Create an Example
Never, ever approach a new art lesson with a group of students without attempting it yourself. You’d be surprised how many teachers jump right into a new project without completing an example. Create an example of a completed project for the students. During the creation process, ask yourself some questions…
- “Will my students struggle with this exercise?”
- “What are some possible mistakes that students could make?”
- “Is this exercise too hard, or too easy?”
- “Does this exercise reinforce the purpose?”
- “Is there the potential for a quality product?”
- “Will this assignment help my students grow artistically?”
- “Will this assignment encourage creative thinking and problem-solving?”
- “What are the keys to success in this lesson?”
As you create your example project, these questions should be answered. You may even want to jot down the answers. Use these answers to create your lesson presentation to your students. Warn them of any pitfalls that they may encounter and be specific on how they can be successful.
Prepare a Visually Stimulating Presentation
Now, it’s time to figure out how you will capture your classes attention and make them excited about the art lesson and the product that will result. Our students respond to visual stimulation, so your presentation has to be visually stimulating. There are a variety of platforms for doing this. One obvious choice is a PowerPoint presentation. PowerPoint allows you to roll through slides and present your lesson in a clear and concise way that can keep students attention visually. Another option is to record on video your creation of the example piece. (This is my fav method, of course.) You can comment on the video while you show it to your class and point out your own creative process. It’s okay if you make mistakes in the video. In fact, it’s cool to show students that mistakes are part of it. I have never done this before, but I know a few art teachers that like to dress up to grab their students attention. You may decide to dress up as a famous artist from history, and depending on how far you want to take it, actually act like them. (Disclaimer-Behaving like some artists from history is not a good idea.) This depends, of course on the dynamics of your class.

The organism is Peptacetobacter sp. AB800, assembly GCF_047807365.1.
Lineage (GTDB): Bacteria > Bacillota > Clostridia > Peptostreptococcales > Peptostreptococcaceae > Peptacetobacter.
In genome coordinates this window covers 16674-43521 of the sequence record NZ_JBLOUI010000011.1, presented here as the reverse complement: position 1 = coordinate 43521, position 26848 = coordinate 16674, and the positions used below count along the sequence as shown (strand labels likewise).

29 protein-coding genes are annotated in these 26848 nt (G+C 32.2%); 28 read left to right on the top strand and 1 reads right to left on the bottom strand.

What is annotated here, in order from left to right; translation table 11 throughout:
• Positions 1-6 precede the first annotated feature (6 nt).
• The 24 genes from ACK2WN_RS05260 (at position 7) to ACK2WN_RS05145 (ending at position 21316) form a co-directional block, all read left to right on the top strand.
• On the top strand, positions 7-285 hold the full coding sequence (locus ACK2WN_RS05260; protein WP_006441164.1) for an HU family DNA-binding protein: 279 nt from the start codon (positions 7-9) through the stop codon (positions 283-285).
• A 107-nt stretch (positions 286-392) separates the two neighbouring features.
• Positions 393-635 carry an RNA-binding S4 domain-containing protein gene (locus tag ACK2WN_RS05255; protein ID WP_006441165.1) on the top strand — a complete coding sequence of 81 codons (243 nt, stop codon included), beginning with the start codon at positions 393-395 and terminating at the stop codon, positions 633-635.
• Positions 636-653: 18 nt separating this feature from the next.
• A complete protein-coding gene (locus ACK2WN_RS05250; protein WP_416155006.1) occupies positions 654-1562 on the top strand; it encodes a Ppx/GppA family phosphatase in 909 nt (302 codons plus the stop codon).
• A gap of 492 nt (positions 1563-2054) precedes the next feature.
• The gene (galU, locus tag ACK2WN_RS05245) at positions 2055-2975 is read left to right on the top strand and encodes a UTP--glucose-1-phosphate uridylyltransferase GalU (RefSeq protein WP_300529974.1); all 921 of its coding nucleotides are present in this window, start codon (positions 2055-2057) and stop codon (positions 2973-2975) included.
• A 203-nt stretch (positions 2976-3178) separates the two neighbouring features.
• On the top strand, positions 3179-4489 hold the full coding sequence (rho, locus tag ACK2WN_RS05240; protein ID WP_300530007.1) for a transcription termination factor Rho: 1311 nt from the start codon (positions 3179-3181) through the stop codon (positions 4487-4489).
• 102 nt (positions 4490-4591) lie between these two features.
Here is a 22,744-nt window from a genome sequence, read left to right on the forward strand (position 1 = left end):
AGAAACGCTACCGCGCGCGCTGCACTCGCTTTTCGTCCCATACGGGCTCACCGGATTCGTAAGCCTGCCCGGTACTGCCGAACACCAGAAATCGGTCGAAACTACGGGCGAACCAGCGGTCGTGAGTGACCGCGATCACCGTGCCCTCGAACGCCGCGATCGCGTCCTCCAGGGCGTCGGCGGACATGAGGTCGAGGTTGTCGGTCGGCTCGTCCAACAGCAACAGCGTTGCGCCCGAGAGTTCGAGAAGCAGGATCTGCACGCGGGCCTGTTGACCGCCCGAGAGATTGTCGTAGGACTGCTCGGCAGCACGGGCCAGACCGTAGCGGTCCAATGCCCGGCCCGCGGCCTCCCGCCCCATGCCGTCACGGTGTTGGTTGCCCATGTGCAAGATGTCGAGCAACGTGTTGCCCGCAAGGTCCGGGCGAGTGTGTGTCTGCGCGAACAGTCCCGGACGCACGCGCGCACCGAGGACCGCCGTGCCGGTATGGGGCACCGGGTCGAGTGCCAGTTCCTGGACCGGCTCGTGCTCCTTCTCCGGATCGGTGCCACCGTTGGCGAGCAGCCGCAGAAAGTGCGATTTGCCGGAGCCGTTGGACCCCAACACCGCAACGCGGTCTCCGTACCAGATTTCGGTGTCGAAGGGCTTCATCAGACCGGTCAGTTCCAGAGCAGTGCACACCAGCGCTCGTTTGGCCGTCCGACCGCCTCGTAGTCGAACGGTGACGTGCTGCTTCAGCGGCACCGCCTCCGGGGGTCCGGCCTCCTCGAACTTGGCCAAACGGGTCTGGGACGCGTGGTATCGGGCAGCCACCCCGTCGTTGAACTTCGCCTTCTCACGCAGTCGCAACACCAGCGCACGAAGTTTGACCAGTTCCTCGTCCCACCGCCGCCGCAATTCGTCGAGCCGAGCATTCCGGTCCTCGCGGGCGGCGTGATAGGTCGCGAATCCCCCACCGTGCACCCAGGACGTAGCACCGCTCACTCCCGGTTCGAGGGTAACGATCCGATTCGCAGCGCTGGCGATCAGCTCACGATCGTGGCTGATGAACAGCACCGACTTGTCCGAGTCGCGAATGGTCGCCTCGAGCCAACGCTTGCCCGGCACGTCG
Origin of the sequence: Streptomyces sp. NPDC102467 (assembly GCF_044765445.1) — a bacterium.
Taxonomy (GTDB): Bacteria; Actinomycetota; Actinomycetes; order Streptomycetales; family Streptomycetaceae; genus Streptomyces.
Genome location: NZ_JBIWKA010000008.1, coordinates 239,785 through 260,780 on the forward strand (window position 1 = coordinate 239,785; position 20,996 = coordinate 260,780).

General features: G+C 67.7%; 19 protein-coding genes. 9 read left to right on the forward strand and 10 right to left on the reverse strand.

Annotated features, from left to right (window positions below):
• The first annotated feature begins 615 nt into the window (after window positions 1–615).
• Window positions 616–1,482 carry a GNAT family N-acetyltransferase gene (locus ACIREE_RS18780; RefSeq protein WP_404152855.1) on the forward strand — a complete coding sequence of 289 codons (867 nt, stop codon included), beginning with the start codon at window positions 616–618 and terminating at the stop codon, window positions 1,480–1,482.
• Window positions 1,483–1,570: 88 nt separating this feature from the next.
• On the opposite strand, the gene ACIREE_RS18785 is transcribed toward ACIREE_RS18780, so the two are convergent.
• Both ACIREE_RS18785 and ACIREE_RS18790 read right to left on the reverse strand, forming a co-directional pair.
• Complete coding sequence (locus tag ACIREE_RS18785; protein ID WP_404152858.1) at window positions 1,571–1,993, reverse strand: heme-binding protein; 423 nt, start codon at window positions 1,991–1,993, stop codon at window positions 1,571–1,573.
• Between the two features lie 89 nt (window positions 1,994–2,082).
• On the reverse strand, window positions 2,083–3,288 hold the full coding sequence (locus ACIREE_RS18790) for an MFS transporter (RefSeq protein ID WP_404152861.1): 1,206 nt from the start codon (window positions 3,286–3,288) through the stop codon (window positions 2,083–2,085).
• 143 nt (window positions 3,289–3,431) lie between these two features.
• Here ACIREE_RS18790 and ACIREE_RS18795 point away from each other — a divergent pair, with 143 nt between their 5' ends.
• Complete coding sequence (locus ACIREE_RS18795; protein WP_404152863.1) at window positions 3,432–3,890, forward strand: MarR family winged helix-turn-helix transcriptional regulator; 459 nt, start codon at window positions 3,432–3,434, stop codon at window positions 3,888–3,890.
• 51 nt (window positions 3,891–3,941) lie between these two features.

Don’t Set a Due Date
This one may sound pretty weird, but the first time that you present a art lesson, I suggest that you let the project take it’s course. Don’t rush the students to finish, but don’t let them slack off either. Setting a due date at the start of a new project can be destructive to the success of the assignment.
These are steps that I go through when I present a new art lesson. Granted, even with all of the steps, lessons can still fail. These steps are just a way to help new lessons succeed. Everyone will have a lesson failure every now and then. Don’t sweat it. Either improve it or chunk it.